Playing Call of Duty: Black Ops 4’s new battle royale mode Blackout is both familiar and strange for anyone into the genre. The game is split between frantic gunplay and methodical movement. I’ve had a lot of fun with it, but its fast pace doesn’t match the battle royale experience I’m used to.
There’s two kind of people playing Blackout: people who are good at Call of Duty and people who have experience with battle royales. The first group runs around recklessly, making noise and taking surprising risks. Sometimes, this makes them easy targets, but their skill can cash any check their risk-taking makes. Playing against these foes is some of the most fun I’ve had in a battle royale. It’s possible to flank them or trick them into exposed positions just as much as it is to underestimate them and get pulled into a quickdraw showdown that you can’t win.
Players familiar with battle royales and the more cautious pace of games like PlayerUnknown’s Battlegrounds can leverage their meta-game knowledge into a different kind of advantage. If you see someone playing at the edge of the circle or lingering by a rock, it’s safe to say they’ve played a battle royale or three. But their assumptions about how a battle royale should flow inevitably blows up in their faces if they make it to the top ten, where aggressive player tendencies make positional play difficult. These players invariably last longer that their twitch-shooter peers, but they’re still in an adjustment period.
Blackout’s faster pace and cleaner gunplay eschew some of the roughness that initially defined the genre with PUBG, for good and for ill. Close combat engagements shine, while long range snipes and ambushes are more rare. Things are less deliberate, which removes some complexity. It has the same fast mid-game as Fortnite and the same military fetishism as PUBG, which means that although it is a familiar experience, I still don’t really think we’ve seen an actual alternative to PUBG in terms of pacing.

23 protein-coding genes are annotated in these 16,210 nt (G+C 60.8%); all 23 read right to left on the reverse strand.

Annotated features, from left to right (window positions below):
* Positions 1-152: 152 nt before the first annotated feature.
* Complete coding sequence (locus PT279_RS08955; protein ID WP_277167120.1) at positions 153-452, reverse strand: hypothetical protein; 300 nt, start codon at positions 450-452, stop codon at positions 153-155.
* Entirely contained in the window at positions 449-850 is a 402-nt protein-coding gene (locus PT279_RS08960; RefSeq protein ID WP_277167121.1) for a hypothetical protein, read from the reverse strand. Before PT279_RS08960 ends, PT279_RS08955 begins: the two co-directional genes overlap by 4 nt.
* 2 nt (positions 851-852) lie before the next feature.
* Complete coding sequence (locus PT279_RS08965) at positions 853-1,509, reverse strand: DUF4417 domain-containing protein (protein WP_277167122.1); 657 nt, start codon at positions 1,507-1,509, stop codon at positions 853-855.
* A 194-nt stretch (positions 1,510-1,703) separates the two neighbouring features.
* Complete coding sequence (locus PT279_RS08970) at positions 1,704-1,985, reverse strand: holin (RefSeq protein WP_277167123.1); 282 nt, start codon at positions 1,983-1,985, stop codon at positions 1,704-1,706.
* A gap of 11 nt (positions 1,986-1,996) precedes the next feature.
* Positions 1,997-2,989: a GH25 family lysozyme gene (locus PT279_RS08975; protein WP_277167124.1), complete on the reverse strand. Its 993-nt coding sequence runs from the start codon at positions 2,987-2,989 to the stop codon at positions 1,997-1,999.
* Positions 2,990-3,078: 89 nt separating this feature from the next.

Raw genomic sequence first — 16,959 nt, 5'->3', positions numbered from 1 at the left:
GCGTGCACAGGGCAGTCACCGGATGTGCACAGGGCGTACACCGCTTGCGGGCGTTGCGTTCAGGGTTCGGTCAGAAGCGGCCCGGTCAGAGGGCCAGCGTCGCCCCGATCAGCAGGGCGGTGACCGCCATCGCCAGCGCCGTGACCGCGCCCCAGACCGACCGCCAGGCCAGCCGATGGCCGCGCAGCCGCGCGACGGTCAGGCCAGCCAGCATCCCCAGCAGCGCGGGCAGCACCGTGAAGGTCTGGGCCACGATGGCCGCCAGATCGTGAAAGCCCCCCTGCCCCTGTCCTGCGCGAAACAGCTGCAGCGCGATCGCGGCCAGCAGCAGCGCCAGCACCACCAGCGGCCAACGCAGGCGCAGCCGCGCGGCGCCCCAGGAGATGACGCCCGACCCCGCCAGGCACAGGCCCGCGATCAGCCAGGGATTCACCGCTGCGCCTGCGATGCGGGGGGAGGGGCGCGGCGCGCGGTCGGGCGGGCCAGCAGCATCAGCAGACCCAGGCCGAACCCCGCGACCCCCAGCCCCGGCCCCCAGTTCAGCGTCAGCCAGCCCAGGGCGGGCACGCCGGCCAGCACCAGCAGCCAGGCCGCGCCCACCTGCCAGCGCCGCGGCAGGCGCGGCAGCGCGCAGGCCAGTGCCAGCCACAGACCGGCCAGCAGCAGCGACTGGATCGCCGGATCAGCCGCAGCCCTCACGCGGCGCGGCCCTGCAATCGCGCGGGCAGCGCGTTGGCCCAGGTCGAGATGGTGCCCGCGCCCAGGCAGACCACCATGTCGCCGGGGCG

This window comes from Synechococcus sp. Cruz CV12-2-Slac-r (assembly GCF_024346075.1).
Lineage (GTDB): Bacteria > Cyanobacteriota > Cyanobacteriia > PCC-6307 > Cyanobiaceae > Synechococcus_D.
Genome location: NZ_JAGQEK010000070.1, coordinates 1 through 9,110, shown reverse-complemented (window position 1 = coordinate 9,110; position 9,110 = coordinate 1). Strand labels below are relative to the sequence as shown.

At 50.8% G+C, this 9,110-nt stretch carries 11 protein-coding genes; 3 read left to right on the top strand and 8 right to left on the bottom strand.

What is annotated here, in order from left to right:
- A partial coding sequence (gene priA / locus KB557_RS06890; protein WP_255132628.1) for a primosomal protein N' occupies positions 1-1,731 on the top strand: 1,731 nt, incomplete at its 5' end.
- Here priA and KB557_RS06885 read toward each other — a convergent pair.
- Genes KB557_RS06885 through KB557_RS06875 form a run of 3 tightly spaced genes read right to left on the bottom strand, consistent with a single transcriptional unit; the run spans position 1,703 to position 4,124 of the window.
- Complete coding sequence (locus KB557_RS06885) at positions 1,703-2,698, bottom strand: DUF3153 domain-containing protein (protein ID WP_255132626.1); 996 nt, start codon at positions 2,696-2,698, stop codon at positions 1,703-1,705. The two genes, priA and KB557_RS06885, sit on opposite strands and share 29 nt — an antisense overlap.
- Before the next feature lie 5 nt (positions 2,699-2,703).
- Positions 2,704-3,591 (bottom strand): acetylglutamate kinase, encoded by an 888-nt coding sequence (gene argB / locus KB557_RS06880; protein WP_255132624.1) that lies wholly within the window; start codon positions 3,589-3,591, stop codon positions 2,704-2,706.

Some of this has to do with how Blackout handles inventory. On the one hand, it simplifies weapon customisation by attaching modifications and optics as soon as you pick them up. One the other, the inventory screen itself is a mess and can make it difficult to so something specific, like use a better quality med-kit. The result is that you just stockpile everything. It encourages a sort of scrambling from location to location, as you move about like the world’s most heavily armoured Roomba. It draws players to each other much faster, pulling them in to key hub locations far after their initial drop—which fills up the killfeed in the mid-game with alarming speed.
Blackout’s been a lot of fun, but adjusting to it as someone whose played a lot of battle royales—including an embarrassing amount of time in Radical Heights—has been a very strange experience. It’s a fast game that hits the require beats, that also carries a blistering pace and aggressive player-base that’s been refreshing.